IRAN: The Crescent of Crisis

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General Mohammed Zia ul-Haq, who is currently trying to decide whether he can strengthen his hold on the country by executing his predecessor. He has talked a lot about holding free elections but now seems reluctant to do so. "What worries me," say a Western diplomat, "is that there is another [Colonel Muammar] Gaddafi down there, some radical major or colonel in the Pakistani army. We could wake up and find him in Zia's place one morning and believe me, Pakistan wouldn't be the only place that would be destabilized."

The long night of remorse and recrimination over Iran has already begun in Washington. "There's been blood on the floor in some of the policy debates," admitted one State Department insider. 'Some people have been accused of virtual insubordination." The department and the White House were at odds over the issue, and the Administration imposed a virtual gag on Government Iran specialists in an effort to prevent them from talking to the press. In fact, there have been so many mistakes in U.S. policy that almost anyone involved in the subject in at least three previous Administrations probably deserves a bit of blame. The badly weakened CIA, which had only a handful of operatives in Tehran who spoke Persian, has once more been revealed as utterly inadequate. The U.S. embassy myopically refused to let members of the mission make friends with the opposition, lest this seem to undermine the Shah. Policymakers in Washington were guilty of the classic blunder of confusing a nation with its leader, however intelligent, well briefed and even intimidating he might be.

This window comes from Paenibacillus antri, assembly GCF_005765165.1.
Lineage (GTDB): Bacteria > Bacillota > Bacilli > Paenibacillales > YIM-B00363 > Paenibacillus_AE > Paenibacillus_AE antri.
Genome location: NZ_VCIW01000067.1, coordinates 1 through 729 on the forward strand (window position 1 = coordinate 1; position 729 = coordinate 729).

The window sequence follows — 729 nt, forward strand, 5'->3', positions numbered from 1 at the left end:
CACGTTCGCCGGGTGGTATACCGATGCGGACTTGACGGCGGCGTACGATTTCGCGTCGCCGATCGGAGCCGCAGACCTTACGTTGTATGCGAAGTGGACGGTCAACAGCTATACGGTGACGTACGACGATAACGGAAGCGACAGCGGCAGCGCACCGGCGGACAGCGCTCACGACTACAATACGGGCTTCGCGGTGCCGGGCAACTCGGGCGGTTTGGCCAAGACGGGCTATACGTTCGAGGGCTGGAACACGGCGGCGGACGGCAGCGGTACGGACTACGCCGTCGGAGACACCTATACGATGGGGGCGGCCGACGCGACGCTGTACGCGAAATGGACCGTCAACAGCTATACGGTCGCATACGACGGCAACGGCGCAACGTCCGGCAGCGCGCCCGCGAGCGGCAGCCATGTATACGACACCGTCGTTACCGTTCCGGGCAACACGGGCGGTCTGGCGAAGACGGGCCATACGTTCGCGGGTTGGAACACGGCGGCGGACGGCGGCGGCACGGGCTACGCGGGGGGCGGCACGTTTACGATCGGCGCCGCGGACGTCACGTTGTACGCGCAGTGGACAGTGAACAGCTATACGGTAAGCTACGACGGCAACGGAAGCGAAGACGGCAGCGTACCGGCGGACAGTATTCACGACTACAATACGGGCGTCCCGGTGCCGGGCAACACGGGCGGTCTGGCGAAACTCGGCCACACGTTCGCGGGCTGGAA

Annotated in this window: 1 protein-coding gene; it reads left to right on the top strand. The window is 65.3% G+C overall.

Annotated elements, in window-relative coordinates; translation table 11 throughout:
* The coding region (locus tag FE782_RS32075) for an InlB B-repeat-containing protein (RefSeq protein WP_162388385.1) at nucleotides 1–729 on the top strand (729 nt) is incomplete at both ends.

As for the Carter Administration, its own record revealed at least the appearance of confusion and paralysis. The Administration was so preoccupied with the Egyptian-Israeli negotiations that it practically forgot about Iran. Then the White House brought in an outsider, former Under Secretary of State George Ball, to do a crash study. Ball was appalled at the confusion. Even as Brzezinski was urging wholehearted support for the Shah, the President told reporters, "I don't know, I hope so," when asked if he thought the Shah could survive. U.S. dependents in Iran were told to stay there; then they were advised to leave through airports that were often closed and on airlines that were not operating. Whether valid or not, the appearance of such indecisiveness is a dangerous one for the U.S. to project to the world. A veteran American diplomat concludes from the whole Iran affair: "It's been a goddam disaster."

Regardless of whether the Shah leaves Iran, or whether Premier-designate Shahpour Bakhtiar succeeds in forming a government, the U.S. needs to establish a working relationship with whatever regime comes to power in Tehran. Some U.S. officials argue that Iran need not be a client state and perhaps should not be one. They point out that the U.S. does business with Algeria, Libya and Iraq, all of which have governments that are far more radical than the next regime in Tehran is likely to be. Iran will still need Western technology and Western markets for its oil.

For the entire crescent of crisis, the U.S. needs a variety of strategies. No single approach can be applied to a group of countries as disparate as these. One problem: the very nations that cry for U.S. leadership denounce U.S.

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